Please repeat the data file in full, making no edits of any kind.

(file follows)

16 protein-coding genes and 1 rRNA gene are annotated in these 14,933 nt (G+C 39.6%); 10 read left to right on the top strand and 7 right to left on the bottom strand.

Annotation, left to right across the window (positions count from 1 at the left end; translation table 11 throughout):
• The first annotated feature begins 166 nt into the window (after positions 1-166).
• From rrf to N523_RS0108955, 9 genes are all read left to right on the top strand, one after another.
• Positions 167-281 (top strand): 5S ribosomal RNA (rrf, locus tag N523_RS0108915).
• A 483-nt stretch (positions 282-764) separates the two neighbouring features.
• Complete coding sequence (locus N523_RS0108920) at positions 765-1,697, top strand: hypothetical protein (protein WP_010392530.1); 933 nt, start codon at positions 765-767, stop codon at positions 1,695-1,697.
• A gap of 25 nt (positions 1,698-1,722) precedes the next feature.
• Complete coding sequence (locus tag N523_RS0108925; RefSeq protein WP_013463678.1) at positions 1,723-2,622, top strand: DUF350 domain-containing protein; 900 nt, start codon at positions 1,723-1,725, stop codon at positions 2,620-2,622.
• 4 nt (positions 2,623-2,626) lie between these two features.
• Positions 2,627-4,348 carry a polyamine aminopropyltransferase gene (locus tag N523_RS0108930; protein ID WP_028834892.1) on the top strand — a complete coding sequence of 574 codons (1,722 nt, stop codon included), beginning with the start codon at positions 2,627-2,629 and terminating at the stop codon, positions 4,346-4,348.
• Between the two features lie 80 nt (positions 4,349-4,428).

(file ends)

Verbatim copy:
16 protein-coding genes and 1 rRNA gene are annotated in these 14,933 nt (G+C 39.6%); 10 read left to right on the top strand and 7 right to left on the bottom strand.

Annotation, left to right across the window (positions count from 1 at the left end; translation table 11 throughout):
• The first annotated feature begins 166 nt into the window (after positions 1-166).
• From rrf to N523_RS0108955, 9 genes are all read left to right on the top strand, one after another.
• Positions 167-281 (top strand): 5S ribosomal RNA (rrf, locus tag N523_RS0108915).
• A 483-nt stretch (positions 282-764) separates the two neighbouring features.
• Complete coding sequence (locus N523_RS0108920) at positions 765-1,697, top strand: hypothetical protein (protein WP_010392530.1); 933 nt, start codon at positions 765-767, stop codon at positions 1,695-1,697.
• A gap of 25 nt (positions 1,698-1,722) precedes the next feature.
• Complete coding sequence (locus tag N523_RS0108925; RefSeq protein WP_013463678.1) at positions 1,723-2,622, top strand: DUF350 domain-containing protein; 900 nt, start codon at positions 1,723-1,725, stop codon at positions 2,620-2,622.
• 4 nt (positions 2,623-2,626) lie between these two features.
• Positions 2,627-4,348 carry a polyamine aminopropyltransferase gene (locus tag N523_RS0108930; protein ID WP_028834892.1) on the top strand — a complete coding sequence of 574 codons (1,722 nt, stop codon included), beginning with the start codon at positions 2,627-2,629 and terminating at the stop codon, positions 4,346-4,348.
• Between the two features lie 80 nt (positions 4,349-4,428).